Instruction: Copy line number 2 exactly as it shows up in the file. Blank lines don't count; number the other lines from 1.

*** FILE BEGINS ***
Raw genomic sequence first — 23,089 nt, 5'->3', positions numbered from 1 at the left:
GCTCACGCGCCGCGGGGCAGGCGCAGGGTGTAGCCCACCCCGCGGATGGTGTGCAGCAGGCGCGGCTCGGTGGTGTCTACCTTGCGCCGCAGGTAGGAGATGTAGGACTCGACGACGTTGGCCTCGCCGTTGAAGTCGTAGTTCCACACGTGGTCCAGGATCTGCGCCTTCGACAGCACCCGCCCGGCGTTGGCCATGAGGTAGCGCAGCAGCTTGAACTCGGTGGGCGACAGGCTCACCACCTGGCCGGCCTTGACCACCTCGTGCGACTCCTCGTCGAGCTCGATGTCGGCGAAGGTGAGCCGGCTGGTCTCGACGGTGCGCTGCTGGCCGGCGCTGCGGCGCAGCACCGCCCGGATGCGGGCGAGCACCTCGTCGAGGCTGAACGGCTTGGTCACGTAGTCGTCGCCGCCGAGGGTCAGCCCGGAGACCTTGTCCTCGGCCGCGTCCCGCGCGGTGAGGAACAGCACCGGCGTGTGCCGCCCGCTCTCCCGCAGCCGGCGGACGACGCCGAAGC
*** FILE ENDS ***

GCTCACGCGCCGCGGGGCAGGCGCAGGGTGTAGCCCACCCCGCGGATGGTGTGCAGCAGGCGCGGCTCGGTGGTGTCTACCTTGCGCCGCAGGTAGGAGATGTAGGACTCGACGACGTTGGCCTCGCCGTTGAAGTCGTAGTTCCACACGTGGTCCAGGATCTGCGCCTTCGACAGCACCCGCCCGGCGTTGGCCATGAGGTAGCGCAGCAGCTTGAACTCGGTGGGCGACAGGCTCACCACCTGGCCGGCCTTGACCACCTCGTGCGACTCCTCGTCGAGCTCGATGTCGGCGAAGGTGAGCCGGCTGGTCTCGACGGTGCGCTGCTGGCCGGCGCTGCGGCGCAGCACCGCCCGGATGCGGGCGAGCACCTCGTCGAGGCTGAACGGCTTGGTCACGTAGTCGTCGCCGCCGAGGGTCAGCCCGGAGACCTTGTCCTCGGCCGCGTCCCGCGCGGTGAGGAACAGCACCGGCGTGTGCCGCCCGCTCTCCCGCAGCCGGCGGACGACGCCGAAGC